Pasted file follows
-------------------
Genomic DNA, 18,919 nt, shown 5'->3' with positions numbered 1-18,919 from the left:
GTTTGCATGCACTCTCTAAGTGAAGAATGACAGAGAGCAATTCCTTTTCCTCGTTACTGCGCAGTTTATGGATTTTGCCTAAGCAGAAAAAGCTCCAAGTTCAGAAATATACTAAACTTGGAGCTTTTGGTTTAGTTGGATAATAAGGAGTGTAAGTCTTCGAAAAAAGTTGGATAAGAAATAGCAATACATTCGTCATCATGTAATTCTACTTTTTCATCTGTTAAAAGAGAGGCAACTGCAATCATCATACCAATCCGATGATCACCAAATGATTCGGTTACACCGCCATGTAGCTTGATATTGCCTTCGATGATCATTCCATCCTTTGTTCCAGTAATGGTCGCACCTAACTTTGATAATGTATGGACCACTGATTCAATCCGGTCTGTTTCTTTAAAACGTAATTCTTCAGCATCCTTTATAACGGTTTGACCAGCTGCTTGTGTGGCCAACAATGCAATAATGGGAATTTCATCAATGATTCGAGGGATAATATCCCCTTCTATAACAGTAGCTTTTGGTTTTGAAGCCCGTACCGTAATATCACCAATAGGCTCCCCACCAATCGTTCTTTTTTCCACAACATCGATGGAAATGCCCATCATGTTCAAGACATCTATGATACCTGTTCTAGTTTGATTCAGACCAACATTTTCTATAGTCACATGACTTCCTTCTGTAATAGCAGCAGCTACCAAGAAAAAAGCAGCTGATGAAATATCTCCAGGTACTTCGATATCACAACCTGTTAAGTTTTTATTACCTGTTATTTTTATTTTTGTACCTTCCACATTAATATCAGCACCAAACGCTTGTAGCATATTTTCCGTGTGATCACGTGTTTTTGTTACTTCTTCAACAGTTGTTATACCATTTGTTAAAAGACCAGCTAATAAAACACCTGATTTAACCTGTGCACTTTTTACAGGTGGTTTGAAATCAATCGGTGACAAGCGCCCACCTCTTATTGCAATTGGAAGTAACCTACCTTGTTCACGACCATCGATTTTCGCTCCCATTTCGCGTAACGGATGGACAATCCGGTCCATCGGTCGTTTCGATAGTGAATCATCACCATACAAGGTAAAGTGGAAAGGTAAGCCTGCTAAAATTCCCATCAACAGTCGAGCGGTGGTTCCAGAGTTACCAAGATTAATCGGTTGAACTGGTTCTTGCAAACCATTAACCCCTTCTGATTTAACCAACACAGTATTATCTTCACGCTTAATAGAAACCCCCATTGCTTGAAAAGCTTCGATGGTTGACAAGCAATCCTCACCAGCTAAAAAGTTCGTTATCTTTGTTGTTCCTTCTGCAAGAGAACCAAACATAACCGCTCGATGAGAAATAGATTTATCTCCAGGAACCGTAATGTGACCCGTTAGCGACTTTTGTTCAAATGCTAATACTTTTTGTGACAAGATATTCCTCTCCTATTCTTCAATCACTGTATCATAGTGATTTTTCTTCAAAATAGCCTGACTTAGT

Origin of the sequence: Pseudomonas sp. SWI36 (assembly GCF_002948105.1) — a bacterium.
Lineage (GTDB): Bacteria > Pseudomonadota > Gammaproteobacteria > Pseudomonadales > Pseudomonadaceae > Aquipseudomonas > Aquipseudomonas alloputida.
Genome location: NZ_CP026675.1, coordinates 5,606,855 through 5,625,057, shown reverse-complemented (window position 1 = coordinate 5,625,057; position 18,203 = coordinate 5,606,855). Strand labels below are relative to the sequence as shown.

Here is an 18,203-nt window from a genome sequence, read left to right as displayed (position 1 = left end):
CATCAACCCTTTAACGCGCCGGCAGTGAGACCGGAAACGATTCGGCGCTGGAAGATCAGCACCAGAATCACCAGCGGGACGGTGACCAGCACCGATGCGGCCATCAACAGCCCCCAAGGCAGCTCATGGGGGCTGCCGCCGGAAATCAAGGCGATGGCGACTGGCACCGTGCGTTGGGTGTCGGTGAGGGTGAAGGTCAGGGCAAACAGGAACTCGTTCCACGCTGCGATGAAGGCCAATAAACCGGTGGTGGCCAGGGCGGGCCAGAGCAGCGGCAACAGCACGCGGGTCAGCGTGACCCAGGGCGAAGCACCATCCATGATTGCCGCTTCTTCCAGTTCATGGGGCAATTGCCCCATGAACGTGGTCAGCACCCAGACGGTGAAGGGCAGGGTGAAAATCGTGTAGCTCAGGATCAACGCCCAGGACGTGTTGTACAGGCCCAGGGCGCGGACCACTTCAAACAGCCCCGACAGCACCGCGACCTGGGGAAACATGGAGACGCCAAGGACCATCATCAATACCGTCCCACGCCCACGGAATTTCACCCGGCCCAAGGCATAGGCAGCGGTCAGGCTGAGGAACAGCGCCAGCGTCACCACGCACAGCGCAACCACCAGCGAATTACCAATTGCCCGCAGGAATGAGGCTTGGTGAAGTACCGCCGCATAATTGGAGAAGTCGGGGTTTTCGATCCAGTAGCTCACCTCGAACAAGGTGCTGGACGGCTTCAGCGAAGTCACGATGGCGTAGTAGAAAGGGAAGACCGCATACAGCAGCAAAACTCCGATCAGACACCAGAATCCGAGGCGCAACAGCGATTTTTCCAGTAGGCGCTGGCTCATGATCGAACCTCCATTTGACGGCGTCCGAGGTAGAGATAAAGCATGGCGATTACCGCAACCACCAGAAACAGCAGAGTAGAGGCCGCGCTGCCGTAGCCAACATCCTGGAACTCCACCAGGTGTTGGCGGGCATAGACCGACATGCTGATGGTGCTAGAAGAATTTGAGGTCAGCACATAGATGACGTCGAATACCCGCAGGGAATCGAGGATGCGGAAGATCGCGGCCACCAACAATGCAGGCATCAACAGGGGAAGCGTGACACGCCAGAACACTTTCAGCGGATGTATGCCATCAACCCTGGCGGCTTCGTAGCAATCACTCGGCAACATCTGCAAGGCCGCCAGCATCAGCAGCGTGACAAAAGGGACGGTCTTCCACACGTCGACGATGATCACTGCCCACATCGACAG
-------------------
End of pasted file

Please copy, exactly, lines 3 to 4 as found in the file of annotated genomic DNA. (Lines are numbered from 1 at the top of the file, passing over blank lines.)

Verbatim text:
Origin of the sequence: Pseudomonas sp. SWI36 (assembly GCF_002948105.1) — a bacterium.
Lineage (GTDB): Bacteria > Pseudomonadota > Gammaproteobacteria > Pseudomonadales > Pseudomonadaceae > Aquipseudomonas > Aquipseudomonas alloputida.